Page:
After an injunction hearing earlier this week, Judge Posner has issued his final decision on whether to throw out the Motorola v. Apple case. The result? You're (both) outta here.

Judge Posner dismissed both parties' cases with prejudice earlier this evening (meaning Apple and Moto cannot refile against one another on these issues in any other federal court). Apple will, of course, appeal.

Posner's feeling on Apple's insistent demand for an injunction against Motorola's smartphone products was summed up best by the following excerpt from the decision:

And while the patents themselves (or some of them at least) may well have considerable value, after the claims constructions by Judge Crabb and myself and after my grants of partial summary judgment only a handful of the original patent claims remain in the case; infringement of that handful may not be a source of significant injury past, present, or future. For a variety of reasons patents in the field of information technology often have little if any value except defensively. See Alan Devlin, “Systemic Bias in Patent Law,” 61 De-Paul L. Rev. 57, 77–80 (2011), and references cited there.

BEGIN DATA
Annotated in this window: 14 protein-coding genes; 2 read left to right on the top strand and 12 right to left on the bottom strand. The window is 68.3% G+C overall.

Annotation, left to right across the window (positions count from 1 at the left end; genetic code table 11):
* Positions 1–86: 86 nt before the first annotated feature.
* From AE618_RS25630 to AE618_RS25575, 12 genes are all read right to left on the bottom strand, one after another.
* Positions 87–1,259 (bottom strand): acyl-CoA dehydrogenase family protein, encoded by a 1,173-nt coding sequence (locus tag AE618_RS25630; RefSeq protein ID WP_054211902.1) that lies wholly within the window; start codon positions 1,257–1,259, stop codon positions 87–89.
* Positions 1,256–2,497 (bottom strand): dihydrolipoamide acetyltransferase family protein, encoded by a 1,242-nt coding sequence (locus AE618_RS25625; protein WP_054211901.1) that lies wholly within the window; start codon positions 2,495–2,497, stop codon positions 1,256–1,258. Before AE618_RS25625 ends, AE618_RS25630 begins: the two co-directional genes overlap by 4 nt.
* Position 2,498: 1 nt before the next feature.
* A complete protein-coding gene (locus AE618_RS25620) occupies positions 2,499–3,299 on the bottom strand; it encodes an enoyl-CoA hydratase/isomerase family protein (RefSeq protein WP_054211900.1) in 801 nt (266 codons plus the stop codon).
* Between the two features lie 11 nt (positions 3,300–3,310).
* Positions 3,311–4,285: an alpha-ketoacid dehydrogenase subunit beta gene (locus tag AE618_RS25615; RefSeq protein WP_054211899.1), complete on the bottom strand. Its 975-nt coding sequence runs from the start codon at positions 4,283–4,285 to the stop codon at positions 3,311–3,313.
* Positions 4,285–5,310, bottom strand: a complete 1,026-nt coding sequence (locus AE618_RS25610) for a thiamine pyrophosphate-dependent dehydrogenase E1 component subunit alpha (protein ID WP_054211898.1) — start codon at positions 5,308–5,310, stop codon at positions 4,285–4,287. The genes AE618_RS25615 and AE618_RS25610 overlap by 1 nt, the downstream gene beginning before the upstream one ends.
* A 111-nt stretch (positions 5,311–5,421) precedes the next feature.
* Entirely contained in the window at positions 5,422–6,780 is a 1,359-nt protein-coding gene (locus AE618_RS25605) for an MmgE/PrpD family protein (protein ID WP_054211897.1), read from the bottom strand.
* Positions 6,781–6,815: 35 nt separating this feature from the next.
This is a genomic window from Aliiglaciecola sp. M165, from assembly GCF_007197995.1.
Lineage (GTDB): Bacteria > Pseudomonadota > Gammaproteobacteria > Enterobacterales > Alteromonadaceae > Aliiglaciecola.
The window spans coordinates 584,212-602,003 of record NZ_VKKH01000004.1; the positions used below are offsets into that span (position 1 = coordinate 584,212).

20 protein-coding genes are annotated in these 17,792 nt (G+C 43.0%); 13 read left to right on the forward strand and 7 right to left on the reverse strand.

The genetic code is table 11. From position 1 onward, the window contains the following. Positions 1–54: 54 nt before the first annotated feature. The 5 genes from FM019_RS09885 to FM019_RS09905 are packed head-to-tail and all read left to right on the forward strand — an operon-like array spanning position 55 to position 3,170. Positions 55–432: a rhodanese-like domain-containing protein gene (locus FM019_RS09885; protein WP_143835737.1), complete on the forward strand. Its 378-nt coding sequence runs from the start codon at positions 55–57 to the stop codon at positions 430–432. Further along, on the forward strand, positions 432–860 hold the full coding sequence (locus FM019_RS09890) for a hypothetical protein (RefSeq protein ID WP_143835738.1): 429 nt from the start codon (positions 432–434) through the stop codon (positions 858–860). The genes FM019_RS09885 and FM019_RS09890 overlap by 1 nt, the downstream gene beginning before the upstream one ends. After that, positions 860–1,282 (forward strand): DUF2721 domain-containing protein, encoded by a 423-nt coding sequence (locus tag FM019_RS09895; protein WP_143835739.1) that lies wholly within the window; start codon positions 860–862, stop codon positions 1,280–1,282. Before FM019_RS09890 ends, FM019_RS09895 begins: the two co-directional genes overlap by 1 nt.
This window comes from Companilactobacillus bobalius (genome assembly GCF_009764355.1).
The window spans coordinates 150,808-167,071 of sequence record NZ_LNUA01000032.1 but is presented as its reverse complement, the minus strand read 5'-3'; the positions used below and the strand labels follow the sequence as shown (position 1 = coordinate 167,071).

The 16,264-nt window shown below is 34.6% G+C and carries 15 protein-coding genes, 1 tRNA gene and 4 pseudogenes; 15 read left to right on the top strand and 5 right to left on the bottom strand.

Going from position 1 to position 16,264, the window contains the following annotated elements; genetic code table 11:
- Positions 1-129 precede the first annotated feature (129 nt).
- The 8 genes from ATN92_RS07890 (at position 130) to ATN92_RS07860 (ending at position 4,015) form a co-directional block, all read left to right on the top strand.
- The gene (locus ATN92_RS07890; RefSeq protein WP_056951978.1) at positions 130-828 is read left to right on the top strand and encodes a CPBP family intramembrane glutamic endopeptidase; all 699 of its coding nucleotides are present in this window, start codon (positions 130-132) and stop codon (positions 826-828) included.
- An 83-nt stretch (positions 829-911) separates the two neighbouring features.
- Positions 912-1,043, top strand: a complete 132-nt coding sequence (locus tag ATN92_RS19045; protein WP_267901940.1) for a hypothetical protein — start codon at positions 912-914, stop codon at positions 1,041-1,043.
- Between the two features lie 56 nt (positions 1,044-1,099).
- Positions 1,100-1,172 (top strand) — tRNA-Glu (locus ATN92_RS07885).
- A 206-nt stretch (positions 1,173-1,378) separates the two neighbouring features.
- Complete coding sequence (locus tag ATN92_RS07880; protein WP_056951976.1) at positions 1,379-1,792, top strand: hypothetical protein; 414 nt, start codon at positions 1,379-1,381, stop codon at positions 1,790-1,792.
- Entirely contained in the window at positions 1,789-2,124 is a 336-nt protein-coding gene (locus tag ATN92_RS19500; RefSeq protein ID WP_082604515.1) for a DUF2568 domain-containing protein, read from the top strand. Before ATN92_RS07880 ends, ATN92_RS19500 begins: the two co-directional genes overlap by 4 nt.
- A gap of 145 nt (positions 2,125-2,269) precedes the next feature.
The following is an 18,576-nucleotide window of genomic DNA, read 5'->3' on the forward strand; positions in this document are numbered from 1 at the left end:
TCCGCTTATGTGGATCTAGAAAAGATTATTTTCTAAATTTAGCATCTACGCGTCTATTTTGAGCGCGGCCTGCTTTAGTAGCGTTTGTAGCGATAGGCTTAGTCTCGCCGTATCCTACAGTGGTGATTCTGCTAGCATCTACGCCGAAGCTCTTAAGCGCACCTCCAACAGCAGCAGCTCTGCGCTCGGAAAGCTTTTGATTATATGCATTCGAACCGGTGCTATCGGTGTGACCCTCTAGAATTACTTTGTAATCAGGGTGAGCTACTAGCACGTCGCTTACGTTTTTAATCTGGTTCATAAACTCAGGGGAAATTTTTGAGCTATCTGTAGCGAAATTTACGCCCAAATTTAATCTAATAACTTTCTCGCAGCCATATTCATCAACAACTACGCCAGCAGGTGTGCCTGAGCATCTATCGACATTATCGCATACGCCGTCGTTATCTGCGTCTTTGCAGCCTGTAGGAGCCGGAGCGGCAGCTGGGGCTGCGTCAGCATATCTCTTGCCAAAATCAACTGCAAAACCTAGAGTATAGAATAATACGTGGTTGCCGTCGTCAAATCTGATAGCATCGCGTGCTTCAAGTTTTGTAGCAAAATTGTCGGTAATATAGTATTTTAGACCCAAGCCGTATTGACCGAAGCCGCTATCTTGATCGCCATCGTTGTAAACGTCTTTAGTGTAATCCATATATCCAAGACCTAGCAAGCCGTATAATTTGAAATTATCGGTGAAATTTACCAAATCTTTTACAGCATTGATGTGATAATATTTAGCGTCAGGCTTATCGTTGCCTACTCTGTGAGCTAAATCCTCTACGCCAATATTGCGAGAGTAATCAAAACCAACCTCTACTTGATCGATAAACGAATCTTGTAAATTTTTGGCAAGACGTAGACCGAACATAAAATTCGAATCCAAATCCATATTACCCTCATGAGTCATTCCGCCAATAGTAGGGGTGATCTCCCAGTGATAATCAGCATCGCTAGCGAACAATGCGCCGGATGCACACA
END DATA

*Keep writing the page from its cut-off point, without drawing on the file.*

(emphasis ours)

He follows it up with a classic-Posner law and economics explanation of why patents on relatively minor software features such as the ones Apple is asserting shouldn't be grounds for injunctive relief:

A related reason for withholding injunctive relief in this case is that it would be likely to impose costs on the alleged infringer disproportionate both to the benefits to it of having infringed and to the harm to the victim of infringement, and would thus be a windfall to the patentee and a form of punitive rather than compensatory damages imposed on the infringer. Not only is there no evidence of gain to Motorola or loss to Apple even though if there were gain or loss Apple should have been able to quantify it, but in addition an injunction could force Motorola to remove lucrative products from the market for as long as it took to remove the infringing features—minor features in complex devices most features of which are not alleged to infringe—from its products, or to invent around the infringing features.